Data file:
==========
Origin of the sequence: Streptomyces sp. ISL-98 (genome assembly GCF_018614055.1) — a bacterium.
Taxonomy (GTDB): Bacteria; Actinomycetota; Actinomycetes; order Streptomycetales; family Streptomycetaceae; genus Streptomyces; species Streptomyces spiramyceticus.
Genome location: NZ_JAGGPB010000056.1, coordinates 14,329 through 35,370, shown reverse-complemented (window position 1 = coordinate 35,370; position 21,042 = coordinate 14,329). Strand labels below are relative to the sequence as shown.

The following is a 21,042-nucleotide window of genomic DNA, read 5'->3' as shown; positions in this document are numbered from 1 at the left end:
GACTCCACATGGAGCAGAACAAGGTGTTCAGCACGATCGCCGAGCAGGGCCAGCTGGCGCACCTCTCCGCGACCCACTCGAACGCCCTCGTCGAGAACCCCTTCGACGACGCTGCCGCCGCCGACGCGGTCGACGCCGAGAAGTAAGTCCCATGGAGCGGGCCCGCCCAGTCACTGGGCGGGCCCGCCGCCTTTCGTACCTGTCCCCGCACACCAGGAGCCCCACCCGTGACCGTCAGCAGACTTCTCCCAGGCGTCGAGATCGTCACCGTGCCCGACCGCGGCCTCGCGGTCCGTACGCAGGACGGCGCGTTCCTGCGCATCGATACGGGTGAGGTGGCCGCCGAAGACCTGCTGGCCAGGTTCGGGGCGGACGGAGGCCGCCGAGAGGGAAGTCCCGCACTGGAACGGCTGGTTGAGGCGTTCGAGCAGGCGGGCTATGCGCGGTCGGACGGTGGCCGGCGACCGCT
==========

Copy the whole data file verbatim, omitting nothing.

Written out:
Origin of the sequence: Streptomyces sp. ISL-98 (genome assembly GCF_018614055.1) — a bacterium.
Taxonomy (GTDB): Bacteria; Actinomycetota; Actinomycetes; order Streptomycetales; family Streptomycetaceae; genus Streptomyces; species Streptomyces spiramyceticus.
Genome location: NZ_JAGGPB010000056.1, coordinates 14,329 through 35,370, shown reverse-complemented (window position 1 = coordinate 35,370; position 21,042 = coordinate 14,329). Strand labels below are relative to the sequence as shown.

The following is a 21,042-nucleotide window of genomic DNA, read 5'->3' as shown; positions in this document are numbered from 1 at the left end:
GACTCCACATGGAGCAGAACAAGGTGTTCAGCACGATCGCCGAGCAGGGCCAGCTGGCGCACCTCTCCGCGACCCACTCGAACGCCCTCGTCGAGAACCCCTTCGACGACGCTGCCGCCGCCGACGCGGTCGACGCCGAGAAGTAAGTCCCATGGAGCGGGCCCGCCCAGTCACTGGGCGGGCCCGCCGCCTTTCGTACCTGTCCCCGCACACCAGGAGCCCCACCCGTGACCGTCAGCAGACTTCTCCCAGGCGTCGAGATCGTCACCGTGCCCGACCGCGGCCTCGCGGTCCGTACGCAGGACGGCGCGTTCCTGCGCATCGATACGGGTGAGGTGGCCGCCGAAGACCTGCTGGCCAGGTTCGGGGCGGACGGAGGCCGCCGAGAGGGAAGTCCCGCACTGGAACGGCTGGTTGAGGCGTTCGAGCAGGCGGGCTATGCGCGGTCGGACGGTGGCCGGCGACCGCT